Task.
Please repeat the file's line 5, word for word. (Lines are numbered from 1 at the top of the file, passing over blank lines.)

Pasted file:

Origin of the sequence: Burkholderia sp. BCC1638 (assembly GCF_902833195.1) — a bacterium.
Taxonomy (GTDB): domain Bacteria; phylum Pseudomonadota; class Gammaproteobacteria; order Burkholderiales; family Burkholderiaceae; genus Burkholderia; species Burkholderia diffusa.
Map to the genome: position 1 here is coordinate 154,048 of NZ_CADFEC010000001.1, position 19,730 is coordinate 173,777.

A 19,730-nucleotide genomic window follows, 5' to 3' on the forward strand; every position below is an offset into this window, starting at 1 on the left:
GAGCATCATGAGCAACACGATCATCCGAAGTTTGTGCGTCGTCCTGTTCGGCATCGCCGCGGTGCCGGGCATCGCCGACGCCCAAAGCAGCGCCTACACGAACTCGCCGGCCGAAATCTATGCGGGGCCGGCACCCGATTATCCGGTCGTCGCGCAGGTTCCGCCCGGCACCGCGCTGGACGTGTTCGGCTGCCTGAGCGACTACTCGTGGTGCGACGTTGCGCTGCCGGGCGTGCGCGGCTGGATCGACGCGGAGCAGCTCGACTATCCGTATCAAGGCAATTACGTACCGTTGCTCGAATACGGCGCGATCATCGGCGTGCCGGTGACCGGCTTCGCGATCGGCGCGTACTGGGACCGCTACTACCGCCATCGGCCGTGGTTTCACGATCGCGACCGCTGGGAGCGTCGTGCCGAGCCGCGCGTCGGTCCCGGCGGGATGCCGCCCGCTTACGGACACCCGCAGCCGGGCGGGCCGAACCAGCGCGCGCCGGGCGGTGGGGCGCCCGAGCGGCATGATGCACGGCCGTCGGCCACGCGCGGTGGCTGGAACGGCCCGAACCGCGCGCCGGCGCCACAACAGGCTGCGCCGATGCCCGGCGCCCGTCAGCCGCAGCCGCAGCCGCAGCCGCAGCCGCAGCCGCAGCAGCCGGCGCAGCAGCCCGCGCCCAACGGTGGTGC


GAGCATCATGAGCAACACGATCATCCGAAGTTTGTGCGTCGTCCTGTTCGGCATCGCCGCGGTGCCGGGCATCGCCGACGCCCAAAGCAGCGCCTACACGAACTCGCCGGCCGAAATCTATGCGGGGCCGGCACCCGATTATCCGGTCGTCGCGCAGGTTCCGCCCGGCACCGCGCTGGACGTGTTCGGCTGCCTGAGCGACTACTCGTGGTGCGACGTTGCGCTGCCGGGCGTGCGCGGCTGGATCGACGCGGAGCAGCTCGACTATCCGTATCAAGGCAATTACGTACCGTTGCTCGAATACGGCGCGATCATCGGCGTGCCGGTGACCGGCTTCGCGATCGGCGCGTACTGGGACCGCTACTACCGCCATCGGCCGTGGTTTCACGATCGCGACCGCTGGGAGCGTCGTGCCGAGCCGCGCGTCGGTCCCGGCGGGATGCCGCCCGCTTACGGACACCCGCAGCCGGGCGGGCCGAACCAGCGCGCGCCGGGCGGTGGGGCGCCCGAGCGGCATGATGCACGGCCGTCGGCCACGCGCGGTGGCTGGAACGGCCCGAACCGCGCGCCGGCGCCACAACAGGCTGCGCCGATGCCCGGCGCCCGTCAGCCGCAGCCGCAGCCGCAGCCGCAGCCGCAGCCGCAGCAGCCGGCGCAGCAGCCCGCGCCCAACGGTGGTGC